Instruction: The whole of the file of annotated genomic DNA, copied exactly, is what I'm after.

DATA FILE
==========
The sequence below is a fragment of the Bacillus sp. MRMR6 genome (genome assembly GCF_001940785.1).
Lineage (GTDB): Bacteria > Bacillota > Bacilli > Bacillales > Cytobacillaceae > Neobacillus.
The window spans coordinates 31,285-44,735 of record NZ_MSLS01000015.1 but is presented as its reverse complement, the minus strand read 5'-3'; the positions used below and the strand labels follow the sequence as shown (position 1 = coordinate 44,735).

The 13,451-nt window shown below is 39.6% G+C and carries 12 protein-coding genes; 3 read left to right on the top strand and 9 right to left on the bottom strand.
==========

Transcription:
The sequence below is a fragment of the Bacillus sp. MRMR6 genome (genome assembly GCF_001940785.1).
Lineage (GTDB): Bacteria > Bacillota > Bacilli > Bacillales > Cytobacillaceae > Neobacillus.
The window spans coordinates 31,285-44,735 of record NZ_MSLS01000015.1 but is presented as its reverse complement, the minus strand read 5'-3'; the positions used below and the strand labels follow the sequence as shown (position 1 = coordinate 44,735).

The 13,451-nt window shown below is 39.6% G+C and carries 12 protein-coding genes; 3 read left to right on the top strand and 9 right to left on the bottom strand.